Without too much of an indication, we cut 30 year later to Berlin, where television actress Ariane (Maren Eggert) and her anthropologist husband
I, like many horror fans, know that the werewolf movie is the hardest of all the horror sub-genres to get right. For every American Werewolf in London, there’s an American Werewolf in Paris… But once in a while a movie comes along that successfully captures what makes the genre great. Wolves is one such movie.
Written and directed by David Hayter, who has penned such blockbuster films as X-Men and its sequel; and the film adaptation of Watchmen, Wolves tells the story of Cayden Richards. Your typical all-American jock, Cayden goes on the run following a vicious football incident and the murder of his parents – possibly at Cayden’s hands. You see Cayden is changing and not in your typical high-school teenager way.
Written by: David Hayter
Directed by: David Hayter
Cast: Lucas Till (Cayden Richards), Stephen McHattie (John Tollerman), John Pyper-Ferguson (Wild Joe), Merritt Patterson (Angelina Timmins), Jason Momoa (Conner), Janet Laine-Green (Clara Tollerman), Melanie Scrofano (Gail Timmins), Adam Butcher (Deke), Philip Maurice Hayes (Kino)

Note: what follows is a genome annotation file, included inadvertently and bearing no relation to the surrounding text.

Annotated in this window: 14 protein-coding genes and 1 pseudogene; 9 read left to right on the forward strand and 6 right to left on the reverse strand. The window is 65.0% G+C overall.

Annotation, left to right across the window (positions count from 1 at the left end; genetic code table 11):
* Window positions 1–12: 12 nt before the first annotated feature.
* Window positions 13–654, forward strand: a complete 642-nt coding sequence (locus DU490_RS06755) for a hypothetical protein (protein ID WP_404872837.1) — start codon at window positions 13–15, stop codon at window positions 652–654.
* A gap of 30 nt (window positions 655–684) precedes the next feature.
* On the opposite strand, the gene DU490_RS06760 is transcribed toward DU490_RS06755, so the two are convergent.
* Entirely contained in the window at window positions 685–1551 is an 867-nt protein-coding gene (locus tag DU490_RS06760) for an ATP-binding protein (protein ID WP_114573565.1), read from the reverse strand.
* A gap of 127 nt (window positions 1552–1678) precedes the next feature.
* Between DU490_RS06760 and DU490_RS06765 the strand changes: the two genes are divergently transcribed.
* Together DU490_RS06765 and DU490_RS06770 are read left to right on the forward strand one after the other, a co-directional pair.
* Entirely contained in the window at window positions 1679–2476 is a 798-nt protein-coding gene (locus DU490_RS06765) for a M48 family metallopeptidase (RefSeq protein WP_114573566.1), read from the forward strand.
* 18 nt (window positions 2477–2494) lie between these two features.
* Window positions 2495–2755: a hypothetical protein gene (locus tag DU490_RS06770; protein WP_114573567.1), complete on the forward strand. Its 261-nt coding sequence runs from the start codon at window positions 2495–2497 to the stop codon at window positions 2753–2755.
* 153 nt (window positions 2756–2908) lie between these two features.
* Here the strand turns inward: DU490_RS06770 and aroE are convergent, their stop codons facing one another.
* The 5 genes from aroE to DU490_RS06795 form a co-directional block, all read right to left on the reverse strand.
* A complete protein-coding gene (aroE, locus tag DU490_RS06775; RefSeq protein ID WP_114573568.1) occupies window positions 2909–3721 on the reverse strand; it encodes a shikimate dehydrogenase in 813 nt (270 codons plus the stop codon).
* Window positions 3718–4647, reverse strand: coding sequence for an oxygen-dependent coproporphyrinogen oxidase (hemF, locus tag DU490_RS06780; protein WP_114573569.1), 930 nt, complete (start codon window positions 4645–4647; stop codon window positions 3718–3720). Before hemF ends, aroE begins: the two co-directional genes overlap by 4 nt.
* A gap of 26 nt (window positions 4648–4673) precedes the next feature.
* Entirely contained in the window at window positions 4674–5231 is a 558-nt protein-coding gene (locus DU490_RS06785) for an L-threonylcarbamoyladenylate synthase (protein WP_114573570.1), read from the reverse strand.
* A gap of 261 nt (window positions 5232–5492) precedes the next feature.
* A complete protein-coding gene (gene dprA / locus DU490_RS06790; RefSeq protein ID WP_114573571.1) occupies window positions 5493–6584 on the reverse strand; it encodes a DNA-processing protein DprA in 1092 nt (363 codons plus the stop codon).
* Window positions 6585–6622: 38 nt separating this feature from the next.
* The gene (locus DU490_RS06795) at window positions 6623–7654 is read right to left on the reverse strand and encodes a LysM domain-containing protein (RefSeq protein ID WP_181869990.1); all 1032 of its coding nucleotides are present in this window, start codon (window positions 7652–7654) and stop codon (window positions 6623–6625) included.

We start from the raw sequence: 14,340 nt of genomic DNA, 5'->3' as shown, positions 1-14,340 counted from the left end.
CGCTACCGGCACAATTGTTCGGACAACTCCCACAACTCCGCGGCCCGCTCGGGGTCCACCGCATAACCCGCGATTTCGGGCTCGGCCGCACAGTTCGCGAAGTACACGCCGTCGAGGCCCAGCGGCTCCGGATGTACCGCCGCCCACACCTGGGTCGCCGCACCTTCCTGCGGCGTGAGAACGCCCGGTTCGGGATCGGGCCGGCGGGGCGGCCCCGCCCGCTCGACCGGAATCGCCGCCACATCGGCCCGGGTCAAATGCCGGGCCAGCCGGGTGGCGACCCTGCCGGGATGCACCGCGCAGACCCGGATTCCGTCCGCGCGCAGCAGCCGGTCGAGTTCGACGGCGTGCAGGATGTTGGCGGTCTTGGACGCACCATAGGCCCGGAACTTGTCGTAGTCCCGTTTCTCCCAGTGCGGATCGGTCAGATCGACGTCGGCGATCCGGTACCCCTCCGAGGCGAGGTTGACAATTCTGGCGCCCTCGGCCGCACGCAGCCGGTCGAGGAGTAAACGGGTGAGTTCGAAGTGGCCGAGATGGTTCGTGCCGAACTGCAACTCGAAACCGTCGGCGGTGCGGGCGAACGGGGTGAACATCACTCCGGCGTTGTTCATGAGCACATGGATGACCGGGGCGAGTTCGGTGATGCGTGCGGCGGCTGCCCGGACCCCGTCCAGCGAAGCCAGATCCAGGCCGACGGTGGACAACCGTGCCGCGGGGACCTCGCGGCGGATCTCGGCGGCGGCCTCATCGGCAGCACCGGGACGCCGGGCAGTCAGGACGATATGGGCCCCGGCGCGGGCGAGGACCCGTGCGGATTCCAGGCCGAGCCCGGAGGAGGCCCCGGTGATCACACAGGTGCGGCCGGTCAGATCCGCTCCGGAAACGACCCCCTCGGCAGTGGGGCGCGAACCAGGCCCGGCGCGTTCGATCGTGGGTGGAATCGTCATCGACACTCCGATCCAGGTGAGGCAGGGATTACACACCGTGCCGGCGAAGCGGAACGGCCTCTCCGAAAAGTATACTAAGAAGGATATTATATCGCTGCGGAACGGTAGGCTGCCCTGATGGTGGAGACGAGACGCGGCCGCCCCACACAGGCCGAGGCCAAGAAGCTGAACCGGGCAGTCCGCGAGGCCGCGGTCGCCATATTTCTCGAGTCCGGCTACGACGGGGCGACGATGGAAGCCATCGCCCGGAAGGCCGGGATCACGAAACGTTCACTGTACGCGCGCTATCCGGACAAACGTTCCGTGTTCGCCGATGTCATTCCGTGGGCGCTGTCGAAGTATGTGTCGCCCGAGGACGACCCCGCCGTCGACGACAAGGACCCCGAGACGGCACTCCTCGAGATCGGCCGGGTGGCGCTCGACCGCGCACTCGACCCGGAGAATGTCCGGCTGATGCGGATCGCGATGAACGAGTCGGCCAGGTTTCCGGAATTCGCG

I saw a random preview of this film at the theatre before the feature film that I was there to see. It was the climax battle scene between the two primary characters. Both were wolfed out and talking some trash. I never heard from “Wolves” again until I saw it streaming on Netflix. I reserve judgment as one should until I actually watch something. I always have a golden strand of optimism to grasp on to. When it comes to werewolf films, I’ve found myself becoming a little pessimistic. The last film that really nailed it was “Dog Soldiers
The title of this film is pretty accurate. Colin Farrell plays a complete train wreck of a boss – on drugs, sleeping with prostitutes. Jennifer Aniston is a nymphomaniac dentist, and Kevin Spacey is a psychopath who likes nothing more than tormenting his employees.
Of the three, Spacey's character is by far the most realistic; you do get bosses with real psychopathic tendencies. According to Robert Hare's "psychopathy checklist", about 1% of the population are psychopaths. A good number of those seem to have made their way into management.
These are people who see their employees as victims, prey to their desires. Spacey's character, for instance, makes his employee work hideously hard for a promotion he then awards himself. I once had a boss like that: he would play power games,
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